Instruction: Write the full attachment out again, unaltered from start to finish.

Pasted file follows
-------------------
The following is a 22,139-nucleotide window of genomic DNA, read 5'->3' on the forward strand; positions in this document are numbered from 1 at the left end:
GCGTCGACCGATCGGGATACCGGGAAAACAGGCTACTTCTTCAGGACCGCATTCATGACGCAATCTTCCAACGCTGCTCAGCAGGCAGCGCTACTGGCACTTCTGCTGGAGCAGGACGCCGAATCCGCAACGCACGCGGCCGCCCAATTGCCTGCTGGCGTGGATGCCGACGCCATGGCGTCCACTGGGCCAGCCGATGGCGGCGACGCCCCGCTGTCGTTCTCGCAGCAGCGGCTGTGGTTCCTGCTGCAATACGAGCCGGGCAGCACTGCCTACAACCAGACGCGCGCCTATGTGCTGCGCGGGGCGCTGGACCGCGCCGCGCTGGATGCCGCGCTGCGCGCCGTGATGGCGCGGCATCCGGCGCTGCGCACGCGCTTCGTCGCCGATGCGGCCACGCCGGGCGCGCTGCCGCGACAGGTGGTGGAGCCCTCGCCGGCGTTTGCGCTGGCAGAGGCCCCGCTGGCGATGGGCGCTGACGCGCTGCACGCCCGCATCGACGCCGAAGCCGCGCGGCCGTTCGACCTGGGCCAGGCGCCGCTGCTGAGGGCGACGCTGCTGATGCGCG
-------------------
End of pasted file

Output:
The following is a 22,139-nucleotide window of genomic DNA, read 5'->3' on the forward strand; positions in this document are numbered from 1 at the left end:
GCGTCGACCGATCGGGATACCGGGAAAACAGGCTACTTCTTCAGGACCGCATTCATGACGCAATCTTCCAACGCTGCTCAGCAGGCAGCGCTACTGGCACTTCTGCTGGAGCAGGACGCCGAATCCGCAACGCACGCGGCCGCCCAATTGCCTGCTGGCGTGGATGCCGACGCCATGGCGTCCACTGGGCCAGCCGATGGCGGCGACGCCCCGCTGTCGTTCTCGCAGCAGCGGCTGTGGTTCCTGCTGCAATACGAGCCGGGCAGCACTGCCTACAACCAGACGCGCGCCTATGTGCTGCGCGGGGCGCTGGACCGCGCCGCGCTGGATGCCGCGCTGCGCGCCGTGATGGCGCGGCATCCGGCGCTGCGCACGCGCTTCGTCGCCGATGCGGCCACGCCGGGCGCGCTGCCGCGACAGGTGGTGGAGCCCTCGCCGGCGTTTGCGCTGGCAGAGGCCCCGCTGGCGATGGGCGCTGACGCGCTGCACGCCCGCATCGACGCCGAAGCCGCGCGGCCGTTCGACCTGGGCCAGGCGCCGCTGCTGAGGGCGACGCTGCTGATGCGCG